When some boys come down the river a couple of days after that, they found both of them fellows dead. They seen the horse doctor under water, and the other bastard was laying. The bank never did get none of their money back, but there was a girl around town that used to show up with a twenty-dollar gold piece every so often. Lots of people knowed she used to run around with one of them smart bastards, and some folks figured he must have told her where the stuff was hid. They couldn't prove nothing, of course, and nobody ever done anything about it.
"It Served The Bastards Right" also presents a cast of fools, but in this case a pair whose foolishness is violation of one of the most basic of Ozarks values--honest work. To start with, the idlers are "smart bastards,'' a term which has nothing to do with their parentage, but labels them as double-dealing, perverse, antisocial types. One is even a horse doctor--one who applies severe, but temporary, remedies to a horse to cover up its infirmities in order to improve its sale value. The other is his "pardner."
The two are "always" sitting around the livery stable. Such idleness, in traditional Ozarks values, leads to only one end, utter ruin. It does so in two steps: since idleness itself is evil, merely by permitting oneself to become idle, one is already perilously close to the second step, deliberate commitment to evils such as robbery and murder. These "two bastards" sit around the livery stable and then move imperceptibly to bank robbery and, because "great minds always move in the same channels,'' to murder of each other. Such is the relationship of idleness and evil in the Ozarkers' mind.
One might add that such, also, is the relationship of idleness, evil, and justice in the Ozarker's
mind. The "smart bastards" get what bastards deserve. Sometimes, it seems to the Ozarker, fate
arranges things between humans and the river, or the prairie, or the sky, or the night--especially in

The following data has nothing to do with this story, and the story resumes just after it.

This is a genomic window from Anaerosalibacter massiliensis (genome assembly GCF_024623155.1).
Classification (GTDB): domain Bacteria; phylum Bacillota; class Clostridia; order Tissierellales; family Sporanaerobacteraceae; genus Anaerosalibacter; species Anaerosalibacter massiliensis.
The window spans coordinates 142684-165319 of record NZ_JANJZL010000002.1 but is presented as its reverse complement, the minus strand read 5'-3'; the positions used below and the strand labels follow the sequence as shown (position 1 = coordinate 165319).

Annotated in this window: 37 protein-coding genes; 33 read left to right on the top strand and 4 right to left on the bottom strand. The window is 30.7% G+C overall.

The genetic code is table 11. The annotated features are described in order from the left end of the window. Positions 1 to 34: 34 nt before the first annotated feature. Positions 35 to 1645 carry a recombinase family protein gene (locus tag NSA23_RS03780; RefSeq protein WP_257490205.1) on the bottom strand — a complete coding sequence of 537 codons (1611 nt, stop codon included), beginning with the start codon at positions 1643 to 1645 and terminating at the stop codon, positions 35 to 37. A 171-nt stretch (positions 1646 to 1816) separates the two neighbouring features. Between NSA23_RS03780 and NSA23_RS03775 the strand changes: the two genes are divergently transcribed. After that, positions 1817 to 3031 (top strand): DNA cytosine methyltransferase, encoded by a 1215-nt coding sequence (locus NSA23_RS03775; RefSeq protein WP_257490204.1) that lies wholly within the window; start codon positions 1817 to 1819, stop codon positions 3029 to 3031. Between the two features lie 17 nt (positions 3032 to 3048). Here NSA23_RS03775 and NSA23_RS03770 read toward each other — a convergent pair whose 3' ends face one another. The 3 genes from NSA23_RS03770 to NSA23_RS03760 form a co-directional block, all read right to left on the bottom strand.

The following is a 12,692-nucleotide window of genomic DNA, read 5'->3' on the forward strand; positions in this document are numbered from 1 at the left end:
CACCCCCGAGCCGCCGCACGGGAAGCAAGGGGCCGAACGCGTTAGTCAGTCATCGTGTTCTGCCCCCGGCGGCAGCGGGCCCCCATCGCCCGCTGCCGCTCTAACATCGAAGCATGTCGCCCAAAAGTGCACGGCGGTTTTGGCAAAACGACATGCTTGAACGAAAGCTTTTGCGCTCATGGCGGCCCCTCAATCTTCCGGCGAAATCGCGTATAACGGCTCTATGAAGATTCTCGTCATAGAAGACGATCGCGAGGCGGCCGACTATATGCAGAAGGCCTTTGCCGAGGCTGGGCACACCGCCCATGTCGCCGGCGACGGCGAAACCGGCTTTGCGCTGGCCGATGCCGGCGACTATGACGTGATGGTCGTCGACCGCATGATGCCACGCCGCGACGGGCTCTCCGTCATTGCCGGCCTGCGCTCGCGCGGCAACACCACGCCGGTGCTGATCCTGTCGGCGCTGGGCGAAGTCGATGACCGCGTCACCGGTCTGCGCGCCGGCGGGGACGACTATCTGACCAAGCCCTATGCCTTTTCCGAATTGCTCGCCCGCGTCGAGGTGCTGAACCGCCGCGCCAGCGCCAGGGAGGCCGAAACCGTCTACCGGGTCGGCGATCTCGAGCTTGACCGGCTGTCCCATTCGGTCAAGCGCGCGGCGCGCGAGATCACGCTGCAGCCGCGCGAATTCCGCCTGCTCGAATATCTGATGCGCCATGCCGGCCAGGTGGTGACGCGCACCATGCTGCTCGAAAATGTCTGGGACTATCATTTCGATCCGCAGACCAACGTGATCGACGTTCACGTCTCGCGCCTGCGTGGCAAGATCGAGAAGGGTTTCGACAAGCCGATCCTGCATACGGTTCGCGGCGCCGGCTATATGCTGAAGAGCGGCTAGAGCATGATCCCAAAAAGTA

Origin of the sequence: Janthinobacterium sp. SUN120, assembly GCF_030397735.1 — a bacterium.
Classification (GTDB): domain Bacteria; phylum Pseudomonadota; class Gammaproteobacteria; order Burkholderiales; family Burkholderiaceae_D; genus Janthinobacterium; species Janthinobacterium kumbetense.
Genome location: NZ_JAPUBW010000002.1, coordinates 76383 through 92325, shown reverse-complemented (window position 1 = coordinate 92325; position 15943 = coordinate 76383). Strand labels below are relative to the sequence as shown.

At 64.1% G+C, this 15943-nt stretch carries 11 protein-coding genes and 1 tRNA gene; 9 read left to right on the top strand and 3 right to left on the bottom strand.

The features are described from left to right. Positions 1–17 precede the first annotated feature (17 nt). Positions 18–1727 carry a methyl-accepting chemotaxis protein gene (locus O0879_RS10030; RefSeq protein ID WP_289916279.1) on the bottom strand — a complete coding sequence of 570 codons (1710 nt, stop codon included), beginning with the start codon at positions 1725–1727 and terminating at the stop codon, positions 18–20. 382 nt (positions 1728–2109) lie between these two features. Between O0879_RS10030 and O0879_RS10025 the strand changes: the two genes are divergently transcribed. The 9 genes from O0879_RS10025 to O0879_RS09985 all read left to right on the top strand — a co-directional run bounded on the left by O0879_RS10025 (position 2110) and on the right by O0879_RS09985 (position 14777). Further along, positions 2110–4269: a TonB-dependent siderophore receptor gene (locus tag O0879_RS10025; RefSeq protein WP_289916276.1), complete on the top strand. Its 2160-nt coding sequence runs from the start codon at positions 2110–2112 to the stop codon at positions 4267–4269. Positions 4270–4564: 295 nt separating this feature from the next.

cases like Asa Baker's.
One time there was a fellow named Asa Baker, and he had a terrible nightmare. The other people couldn't get no sleep because Asa hollered so loud, so they give him some whiskey with medicine in it. Next morning Asa says his brother George showed up in the dream, and he was all covered with blood. "Listen, Asa," says George, "I am dead now because a man named Grover has bushwhacked me with a shotgun. It's a Wesley Richards ten-gauge. The ham-hers is a little different, because the left one got broke and the gunsmith put on a hammer he got somewhere else. And I want you to kill the son-of-a-bitch," he says.
The folks all told Asa that dreams don't mean nothing, and they always go by contraries anyhow, so it is better not to pay no attention. But he says my brother George lives in a tough neighborhood west of Fort Smith, and I have got to go see about it. Maybe a little trip will do me good, says he, because I am getting kind of nervous here lately.
When Asa got to Fort Smith he found out that George was dead, and they showed him the grave that still had flowers on it. George had been shot in the back with buckshot, on the same Saturday night that Asa seen him in the dream. Nobody could tell who done it, but the marshal says it must be them tough characters from Sallisaw that are always roaming around like a bug on a hot night. Asa didn't take no stock in this, because the marshal's name was Grover. Also it looked like Grover has been carrying on with George's wife behind his back, and maybe they wanted to get rid of George.